Post about "Communication"

Why Communication Is Essential For Project Management

Project management entails many disparate elements, but most lack the importance of communication. Leaders have to be in touch with everyone, from stakeholders to staff members, almost every day.
Managers act as the primary points of contact for many different parties, essentially making them communication channels. A high level of contact is a necessity in order to thrive in the modern corporate environment.
Read on for a look at why communication is so critical for every project for both internal and external matters.
Dealing with clients
Buyers are usually sensitive when it comes to their projects, especially in today’s unstable economy. When clients decide to pay for a certain initiative they want to ensure that it’ll be completed on time and that there will be significant returns on the initial investment. This means that stakeholders want regular updates and usually have questions, which other workers don’t always have the time to answer.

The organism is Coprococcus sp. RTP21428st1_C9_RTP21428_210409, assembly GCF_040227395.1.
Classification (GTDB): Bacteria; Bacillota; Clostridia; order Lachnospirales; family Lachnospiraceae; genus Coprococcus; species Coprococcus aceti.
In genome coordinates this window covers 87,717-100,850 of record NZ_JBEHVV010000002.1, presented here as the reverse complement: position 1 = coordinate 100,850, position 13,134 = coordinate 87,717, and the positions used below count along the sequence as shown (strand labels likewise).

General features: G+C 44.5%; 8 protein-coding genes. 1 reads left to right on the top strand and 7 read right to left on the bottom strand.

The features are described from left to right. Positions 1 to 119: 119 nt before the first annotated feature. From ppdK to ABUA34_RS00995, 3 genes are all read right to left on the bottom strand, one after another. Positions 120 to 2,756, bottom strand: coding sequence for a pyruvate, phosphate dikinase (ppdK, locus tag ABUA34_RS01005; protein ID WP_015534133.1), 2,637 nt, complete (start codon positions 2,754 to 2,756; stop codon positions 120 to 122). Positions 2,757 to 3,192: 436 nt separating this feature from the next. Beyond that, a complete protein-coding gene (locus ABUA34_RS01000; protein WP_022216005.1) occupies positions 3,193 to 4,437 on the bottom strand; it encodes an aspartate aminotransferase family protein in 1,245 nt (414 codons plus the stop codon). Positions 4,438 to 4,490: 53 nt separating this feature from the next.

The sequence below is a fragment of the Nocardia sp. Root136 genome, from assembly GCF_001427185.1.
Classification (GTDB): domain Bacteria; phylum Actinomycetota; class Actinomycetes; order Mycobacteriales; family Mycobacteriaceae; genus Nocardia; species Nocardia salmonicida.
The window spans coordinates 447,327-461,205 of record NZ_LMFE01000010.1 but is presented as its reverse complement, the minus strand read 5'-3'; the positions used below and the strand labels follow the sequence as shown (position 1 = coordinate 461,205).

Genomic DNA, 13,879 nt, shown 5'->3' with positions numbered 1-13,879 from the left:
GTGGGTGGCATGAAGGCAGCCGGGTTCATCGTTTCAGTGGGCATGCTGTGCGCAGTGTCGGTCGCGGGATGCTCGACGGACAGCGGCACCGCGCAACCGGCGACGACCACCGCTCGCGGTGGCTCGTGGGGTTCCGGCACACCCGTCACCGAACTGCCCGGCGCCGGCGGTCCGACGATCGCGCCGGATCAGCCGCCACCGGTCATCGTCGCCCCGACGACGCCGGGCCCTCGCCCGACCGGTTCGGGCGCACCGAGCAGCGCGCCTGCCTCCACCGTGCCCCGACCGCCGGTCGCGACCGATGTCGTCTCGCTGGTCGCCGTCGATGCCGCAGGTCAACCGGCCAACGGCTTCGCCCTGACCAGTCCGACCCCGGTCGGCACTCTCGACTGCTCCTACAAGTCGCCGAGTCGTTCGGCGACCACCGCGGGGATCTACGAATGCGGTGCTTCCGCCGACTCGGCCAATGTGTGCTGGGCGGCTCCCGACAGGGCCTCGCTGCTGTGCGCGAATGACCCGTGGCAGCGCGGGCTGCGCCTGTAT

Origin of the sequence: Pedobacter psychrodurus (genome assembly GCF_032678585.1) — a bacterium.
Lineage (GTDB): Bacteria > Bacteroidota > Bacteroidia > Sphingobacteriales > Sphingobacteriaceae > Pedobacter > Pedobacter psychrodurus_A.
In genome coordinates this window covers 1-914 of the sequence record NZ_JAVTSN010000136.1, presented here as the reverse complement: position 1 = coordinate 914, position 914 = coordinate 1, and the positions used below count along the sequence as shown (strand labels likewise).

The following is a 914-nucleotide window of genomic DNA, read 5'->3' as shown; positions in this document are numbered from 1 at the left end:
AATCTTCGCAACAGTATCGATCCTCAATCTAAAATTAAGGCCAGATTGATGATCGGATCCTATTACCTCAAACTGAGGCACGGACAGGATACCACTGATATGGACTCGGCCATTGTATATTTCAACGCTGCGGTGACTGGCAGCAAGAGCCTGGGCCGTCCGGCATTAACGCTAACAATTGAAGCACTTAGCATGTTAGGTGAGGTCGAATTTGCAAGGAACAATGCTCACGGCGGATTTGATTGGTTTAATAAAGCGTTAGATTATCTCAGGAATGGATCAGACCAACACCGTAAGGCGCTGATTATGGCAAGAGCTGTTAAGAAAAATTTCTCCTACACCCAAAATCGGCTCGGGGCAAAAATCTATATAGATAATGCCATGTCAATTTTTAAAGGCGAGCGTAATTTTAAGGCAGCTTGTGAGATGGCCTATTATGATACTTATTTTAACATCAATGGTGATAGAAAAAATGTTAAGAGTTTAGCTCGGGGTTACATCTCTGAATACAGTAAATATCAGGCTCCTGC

For instance, in an interview with Brett Harned, director of project management at Happy Cog, for .net magazine, Reed Lauber, a web developer, explained that his project manager helps out because client communication usually hampers productivity.
“Being able to walk out of a meeting and go do the things I need to do, knowing that communication with the client is being handled with a level of attention I can’t otherwise give it, is a huge weight lifted off, and raises the quality of every aspect of the service we’re delivering,” Lauber said.
Project managers can give clients the attention that they demand. Supervisors can explain to stakeholders how an assignment is progressing and what the timetable looks like for completion. Ultimately, this is the best way to ensure that buyers don’t feel like they’ve been left in the dark and then feel the need to bother workers for basic updates.
Internal communications
Managers also have to deliver information between upper-level executives and employees. Team members, who are actually working on a project, need to understand what’s required of them and what kind of resources the company is making available. Meanwhile, management wants to know how production is going and whether the staff will finish on schedule.
In this regard, project managers essentially have to act as messengers to ensure that the entire organization is on the same page. Without communication, some people might be working from outdated information that could put a project at risk of complete failure.